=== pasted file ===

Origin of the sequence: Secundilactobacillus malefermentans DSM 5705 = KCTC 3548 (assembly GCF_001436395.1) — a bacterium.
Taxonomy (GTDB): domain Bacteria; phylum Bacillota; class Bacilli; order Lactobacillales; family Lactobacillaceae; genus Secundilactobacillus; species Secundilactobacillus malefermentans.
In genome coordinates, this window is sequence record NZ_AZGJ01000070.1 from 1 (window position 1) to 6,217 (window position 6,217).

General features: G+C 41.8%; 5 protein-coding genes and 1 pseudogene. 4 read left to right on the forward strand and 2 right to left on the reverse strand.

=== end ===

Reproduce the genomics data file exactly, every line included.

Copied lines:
Origin of the sequence: Secundilactobacillus malefermentans DSM 5705 = KCTC 3548 (assembly GCF_001436395.1) — a bacterium.
Taxonomy (GTDB): domain Bacteria; phylum Bacillota; class Bacilli; order Lactobacillales; family Lactobacillaceae; genus Secundilactobacillus; species Secundilactobacillus malefermentans.
In genome coordinates, this window is sequence record NZ_AZGJ01000070.1 from 1 (window position 1) to 6,217 (window position 6,217).

General features: G+C 41.8%; 5 protein-coding genes and 1 pseudogene. 4 read left to right on the forward strand and 2 right to left on the reverse strand.